When Leah Manche’s car veered into the Mississippi River in Moline early Monday, a police officer happened to be nearby and spotted her taillights on the water.

Despite the almost-instant discovery of the accident, no attempt was made to rescue the 28-year-old East Moline woman from her sinking car. Her body was recovered by a dive team more than five hours after the accident.

Rich Clark, a dive master who happens to live directly across River Drive from where Manche’s car entered the water, was told by police he could not attempt a rescue. Even though most of the car was out of the water and near the shoreline when his barking dogs alerted him to the wreck, Clark was told to stay away.

Two days after the accident, tears came to his eyes as he told of the frustration of standing by while the car disappeared under the water.

“They told me it was not a rescue but a recovery,” Clark said Wednesday. “They told me it was most likely stolen. They said people dump cars in the river all the time. There was no license plate (the car was new to Manche).

“There’s a question that everyone should be asking: Why didn’t anyone try to rescue her?”

The day after the accident, Deputy Fire Chief Ike Sederstrom was asked that question.

“It’s pretty much a self-rescue situation,” he said. “Even if the fire station is a block away, the chances of getting down there, getting to a person in the vehicle, in 40-degree water, in those conditions, is pretty slim.”

He described conditions on the river early Monday as cold, windy, choppy and dangerous.

When the fire department was notified by police, Sederstrom said, there was no mention of a body in the river or in the car. However, he said, first responders to a vehicle-in-the-river call treat every situation as if a person also could be involved.

He said the city’s rescue boat circled the area of the submerged car for about an hour, marking its location for the volunteer divers who were asked to perform a daylight recovery of the red Pontiac Grand Prix.

“We surveyed the area to make sure no one was in the water,” he said. “When we found no one, we concentrated on finding the vehicle.”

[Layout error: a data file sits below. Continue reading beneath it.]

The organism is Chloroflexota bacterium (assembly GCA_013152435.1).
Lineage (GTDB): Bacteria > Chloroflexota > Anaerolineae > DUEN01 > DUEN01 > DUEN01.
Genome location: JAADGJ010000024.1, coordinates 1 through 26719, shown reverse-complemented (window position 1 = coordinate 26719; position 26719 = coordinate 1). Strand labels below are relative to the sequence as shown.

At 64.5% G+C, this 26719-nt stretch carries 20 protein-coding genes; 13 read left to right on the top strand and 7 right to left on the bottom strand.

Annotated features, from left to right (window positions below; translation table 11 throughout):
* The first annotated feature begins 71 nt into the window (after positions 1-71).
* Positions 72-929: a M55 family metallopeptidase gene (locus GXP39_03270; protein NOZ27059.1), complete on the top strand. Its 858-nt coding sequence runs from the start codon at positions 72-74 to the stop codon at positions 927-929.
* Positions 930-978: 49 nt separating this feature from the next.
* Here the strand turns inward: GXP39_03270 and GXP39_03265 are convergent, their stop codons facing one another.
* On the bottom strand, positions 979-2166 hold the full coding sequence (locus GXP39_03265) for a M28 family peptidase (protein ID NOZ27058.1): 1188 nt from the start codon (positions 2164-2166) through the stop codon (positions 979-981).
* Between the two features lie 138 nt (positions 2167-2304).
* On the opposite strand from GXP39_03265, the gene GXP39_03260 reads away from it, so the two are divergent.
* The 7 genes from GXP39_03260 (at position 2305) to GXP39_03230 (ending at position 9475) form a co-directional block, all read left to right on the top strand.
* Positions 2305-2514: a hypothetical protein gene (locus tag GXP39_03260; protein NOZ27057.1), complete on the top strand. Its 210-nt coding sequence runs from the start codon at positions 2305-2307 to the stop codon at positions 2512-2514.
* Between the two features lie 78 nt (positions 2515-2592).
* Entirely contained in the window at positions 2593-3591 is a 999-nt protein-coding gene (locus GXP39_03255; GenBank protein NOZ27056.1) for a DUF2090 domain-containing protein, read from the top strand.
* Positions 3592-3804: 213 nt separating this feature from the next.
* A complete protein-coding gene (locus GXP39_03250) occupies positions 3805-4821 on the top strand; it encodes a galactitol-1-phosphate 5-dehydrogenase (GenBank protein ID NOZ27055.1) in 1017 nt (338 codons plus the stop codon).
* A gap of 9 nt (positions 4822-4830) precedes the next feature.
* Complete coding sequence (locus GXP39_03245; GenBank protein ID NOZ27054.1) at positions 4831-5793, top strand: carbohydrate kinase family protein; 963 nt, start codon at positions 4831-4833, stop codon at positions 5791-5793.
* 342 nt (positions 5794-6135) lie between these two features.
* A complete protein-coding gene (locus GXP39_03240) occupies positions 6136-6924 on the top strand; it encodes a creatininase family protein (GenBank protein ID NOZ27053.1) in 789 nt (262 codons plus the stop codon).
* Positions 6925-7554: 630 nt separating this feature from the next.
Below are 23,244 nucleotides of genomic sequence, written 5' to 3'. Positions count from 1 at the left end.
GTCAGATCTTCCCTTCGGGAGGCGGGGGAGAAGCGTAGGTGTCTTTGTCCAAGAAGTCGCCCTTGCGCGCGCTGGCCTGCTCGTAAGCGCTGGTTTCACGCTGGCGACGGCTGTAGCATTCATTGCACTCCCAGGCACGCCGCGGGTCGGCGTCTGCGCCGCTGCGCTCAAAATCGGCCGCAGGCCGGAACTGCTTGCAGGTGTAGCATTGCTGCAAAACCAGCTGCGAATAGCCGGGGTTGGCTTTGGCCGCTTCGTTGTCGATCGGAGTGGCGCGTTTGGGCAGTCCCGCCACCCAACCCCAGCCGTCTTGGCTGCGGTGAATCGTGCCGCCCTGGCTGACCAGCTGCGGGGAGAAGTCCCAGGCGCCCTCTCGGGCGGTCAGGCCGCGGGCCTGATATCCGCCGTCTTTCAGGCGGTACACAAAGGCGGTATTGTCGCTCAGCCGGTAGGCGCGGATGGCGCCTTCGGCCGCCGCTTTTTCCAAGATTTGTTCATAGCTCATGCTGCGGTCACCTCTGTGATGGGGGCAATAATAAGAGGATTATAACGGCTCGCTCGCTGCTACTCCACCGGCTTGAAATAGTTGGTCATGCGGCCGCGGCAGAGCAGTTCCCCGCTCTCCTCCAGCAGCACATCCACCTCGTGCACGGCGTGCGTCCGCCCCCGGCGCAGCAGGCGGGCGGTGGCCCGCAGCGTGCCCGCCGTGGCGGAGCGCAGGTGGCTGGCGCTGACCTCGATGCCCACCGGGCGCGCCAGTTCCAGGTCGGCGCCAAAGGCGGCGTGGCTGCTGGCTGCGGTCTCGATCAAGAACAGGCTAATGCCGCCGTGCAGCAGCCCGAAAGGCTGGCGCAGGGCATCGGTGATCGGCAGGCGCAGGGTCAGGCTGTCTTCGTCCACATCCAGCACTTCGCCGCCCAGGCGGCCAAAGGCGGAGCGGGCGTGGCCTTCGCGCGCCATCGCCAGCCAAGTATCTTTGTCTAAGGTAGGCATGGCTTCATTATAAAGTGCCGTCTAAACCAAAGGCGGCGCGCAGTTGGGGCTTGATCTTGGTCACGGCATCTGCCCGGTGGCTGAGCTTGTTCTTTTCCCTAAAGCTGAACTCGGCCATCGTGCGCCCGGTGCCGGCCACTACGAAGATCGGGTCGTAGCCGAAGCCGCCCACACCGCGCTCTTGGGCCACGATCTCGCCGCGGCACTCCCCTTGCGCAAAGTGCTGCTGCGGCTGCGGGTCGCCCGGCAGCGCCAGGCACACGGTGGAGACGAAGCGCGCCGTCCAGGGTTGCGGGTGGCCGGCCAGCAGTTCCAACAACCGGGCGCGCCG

Davenport Fire Chief Lynn Washburn said her department would have been in a similar situation.

“We do not have a dive team,” she said. “All we can do, if someone is in the water, we can pull them onto a boat. If it (a vehicle) is two feet off shore, our people could be held by a rescue line, but they can’t perform a rescue in the river because they don’t have training.”

To attempt to pull someone from a submerged or sinking vehicle, Washburn said, firefighters would have to be certified divers, equipped with weights, air tanks and specialized underwater equipment for getting inside a vehicle.

Clark, who is a certified rescue diver with experience in icy water, said he understands the danger in attempting a rescue in a situation like the one he encountered right outside his front door.

“I have a lot of respect for police and firefighters and for those divers,” he said. “Someone could drown attempting a rescue like that.

“My plan was to try to jump onto the car and break the back window out. It would have equaled out the water inside the car and created an escape route. There’s a chance I would have been sucked through the window from the flow of the water going in, but I was willing to take that risk.

“I believe I would have been able to get out. I had all my gear. I was only 10 feet away.”

Moline police were asked a series of questions Wednesday, regarding the department’s response to the accident, including why police assumed the car was stolen, when they realized it was occupied and why Clark was not permitted to act.

Department spokesman Detective Scott Williams replied, “The police officer who found the vehicle in the river and initiated the call for other units was right to be concerned about the safety of the citizen who wanted to take on such a dangerous act in the Mississippi River under the conditions present.”

He said a review of the emergency response by the police department was found to be appropriate.

Clark said it seems to him something more could have been done. But he also is aware any efforts could have been dangerous.

He also pointed out that some drowning victims have been resuscitated after being under cold water for more than an hour, because their organs are sustained by the low temperature.

“I know I need to accept what happened, but I just wanted to try,” he said. “I could’ve easily gotten hurt. I’m sure it would be even scarier for the police who were there who don’t have any dive training.”

His wife, Gail, said she cannot shake the image of the car bobbing on the surface of the water. She placed flowers at the scene and said she would like to go to Manche’s funeral.

“It’s still in my head, and I hate it,” she said. “It’s so upsetting, and I didn’t even know her. I watched that car sink. It took six minutes to sink, and I know that, because I looked at the clock.

“It was terrible.”

Told of the Moline and Davenport fire departments’ explanations they have no gear or training for attempting vehicle-in-the-river rescues, Rich Clark shook his head.

“Everyone I know who has a car is getting a center punch for Christmas,” he said. “It’s just tragic, you know?”

A center punch is a pick-like steel tool.

The accident is still under investigation, and the cause of death will be determined at a coroner’s inquest in January. Manche had an 11-year-old daughter.

An autopsy was not performed, and toxicology results are pending.